When the American Community Survey Office (ACSO) was established she was reassigned to the ACSO chief. She has authored several papers and given numerous presentations on all aspects of the ACS. Recently she received a third Bronze medal for the development of a set of audience-specific educational materials for ACS data users. In 2009 she was named to the Federal Committee on Statistical Methodology.
Susan Schechter states in her nominating letter that "the ease with which Debbie approaches mentoring a wide variety of individuals results consistently in her teaching and improving their skill set and understanding of statistics, surveys, and data quality." Debbie "has a natural skill in simplifying very complicated issues and teaching to others how to approach and solve very thorny problems." Susan further praises Debbie's abilities by noting that "every single day she sets an outstanding example for those around her and it is a testament to her mentoring skills that so many people consider her their mentor..."
Others who work with Debbie have highlighted her amazing abilities to help junior staff grow. One states that Debbie "coaches them through the development of research plans, proposals, analysis and even the writing and presentation. Through Debbie's motivation and guidance, the staff is able to build the self-confidence needed for their projects and to continue to grow and develop professionally." Another colleague points out that Debbie doesn't just teach you how to do something; she encourages individuals to think and solve problems themselves which not only builds esteem and confidence, but surely strengthens skills and abilities. "Among the ways Debbie helped us grow was encouraging us to become more involved in the survey methodology community—attending conferences, making presentations, and sharing our results with as many people as possible."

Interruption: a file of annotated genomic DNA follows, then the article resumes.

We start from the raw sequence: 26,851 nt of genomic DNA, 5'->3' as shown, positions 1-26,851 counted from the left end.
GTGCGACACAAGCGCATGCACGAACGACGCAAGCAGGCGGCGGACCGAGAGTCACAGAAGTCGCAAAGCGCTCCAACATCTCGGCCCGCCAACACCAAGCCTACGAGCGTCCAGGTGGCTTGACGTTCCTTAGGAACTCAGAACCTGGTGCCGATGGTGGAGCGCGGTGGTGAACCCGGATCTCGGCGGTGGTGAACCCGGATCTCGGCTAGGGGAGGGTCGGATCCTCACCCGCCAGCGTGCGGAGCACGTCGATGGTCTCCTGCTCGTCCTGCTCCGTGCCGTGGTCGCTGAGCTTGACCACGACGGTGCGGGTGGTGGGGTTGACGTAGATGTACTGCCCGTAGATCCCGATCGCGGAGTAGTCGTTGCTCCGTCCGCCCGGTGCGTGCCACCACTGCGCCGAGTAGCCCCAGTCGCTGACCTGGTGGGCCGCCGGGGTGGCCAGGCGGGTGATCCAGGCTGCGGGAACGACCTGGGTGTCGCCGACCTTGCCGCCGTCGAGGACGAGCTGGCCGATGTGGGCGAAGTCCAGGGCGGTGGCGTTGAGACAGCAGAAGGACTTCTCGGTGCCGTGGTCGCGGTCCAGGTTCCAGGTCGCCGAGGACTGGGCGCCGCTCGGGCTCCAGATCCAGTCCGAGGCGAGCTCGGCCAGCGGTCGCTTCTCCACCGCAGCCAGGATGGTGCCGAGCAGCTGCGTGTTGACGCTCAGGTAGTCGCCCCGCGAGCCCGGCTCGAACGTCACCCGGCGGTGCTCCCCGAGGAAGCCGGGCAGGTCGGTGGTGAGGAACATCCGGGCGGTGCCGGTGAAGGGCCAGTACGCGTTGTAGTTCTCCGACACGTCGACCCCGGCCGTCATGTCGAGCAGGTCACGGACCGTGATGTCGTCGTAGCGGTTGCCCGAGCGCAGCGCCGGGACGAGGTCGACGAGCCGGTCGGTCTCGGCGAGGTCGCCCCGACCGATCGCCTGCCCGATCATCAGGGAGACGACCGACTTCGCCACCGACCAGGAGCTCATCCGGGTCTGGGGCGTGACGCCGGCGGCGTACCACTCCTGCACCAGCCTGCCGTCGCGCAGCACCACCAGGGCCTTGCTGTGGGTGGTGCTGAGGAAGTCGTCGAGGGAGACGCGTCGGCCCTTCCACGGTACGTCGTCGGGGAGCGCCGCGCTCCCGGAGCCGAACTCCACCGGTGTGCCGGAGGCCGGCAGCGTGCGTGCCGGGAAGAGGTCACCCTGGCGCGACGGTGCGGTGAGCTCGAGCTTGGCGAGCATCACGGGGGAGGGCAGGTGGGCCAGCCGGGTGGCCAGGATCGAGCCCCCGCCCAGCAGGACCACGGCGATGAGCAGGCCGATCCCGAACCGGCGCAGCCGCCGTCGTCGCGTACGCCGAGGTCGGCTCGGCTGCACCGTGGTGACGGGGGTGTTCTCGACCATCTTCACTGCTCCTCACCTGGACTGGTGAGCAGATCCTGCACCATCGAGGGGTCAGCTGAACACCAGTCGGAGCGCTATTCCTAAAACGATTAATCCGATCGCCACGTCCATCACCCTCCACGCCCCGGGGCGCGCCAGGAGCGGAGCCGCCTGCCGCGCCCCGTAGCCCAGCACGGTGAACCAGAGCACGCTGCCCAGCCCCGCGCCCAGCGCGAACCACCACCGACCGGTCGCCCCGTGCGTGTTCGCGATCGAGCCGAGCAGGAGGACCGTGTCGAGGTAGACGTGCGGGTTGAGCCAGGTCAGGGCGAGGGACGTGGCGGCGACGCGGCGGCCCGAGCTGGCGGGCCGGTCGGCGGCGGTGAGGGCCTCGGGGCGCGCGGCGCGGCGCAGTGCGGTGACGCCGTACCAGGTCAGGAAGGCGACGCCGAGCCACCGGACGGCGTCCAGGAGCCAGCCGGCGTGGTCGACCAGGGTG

|Left to right: Robert Groves, Beth Kilss, Deborah Griffin, Katherine Wallman, Andy Orlin, Susan Schechter, and Carol House (Photo by Tim Ware, Ideal Vision, LLC, firstname.lastname@example.org)|
In conveying her thanks, Griffin stated, "I get a lot of satisfaction when I see someone I've worked with get a promotion, give a great presentation, or complete an important project. It's clear to me that young staff that get the support they need will grow in skill and confidence and be able to take on the challenges of the upcoming decades."
She also stated that... "the support I have received has encouraged me to want to pass it on—by mentoring and supporting staff around me. To teach when that's needed and to always be aware of the example I'm setting. As I've gained confidence, and learned by both successes and failures, I felt in a position to advise others, to listen and give my honest opinions.
For mentoring to be successful it requires two things: Someone like myself (and so many of the people here today) who are willing to find the time to reach out to junior staff, to have an open door for colleagues and who care about the example they set, and someone who is willing to ask for help and listen to advice."
Beth Kilss, Katherine Wallman, Andy Orlin, and Carol House conducted the awards ceremony. Kilss, formerly of the IRS and currently chair of the award selection committee, chaired the ceremony. Wallman, chief statistician at the Office of Management and Budget in the Executive Office of the President, and Chair of the Interagency Council on Statistical Policy, introduced the honoree and members of the audience. She also talked about the award during its early life.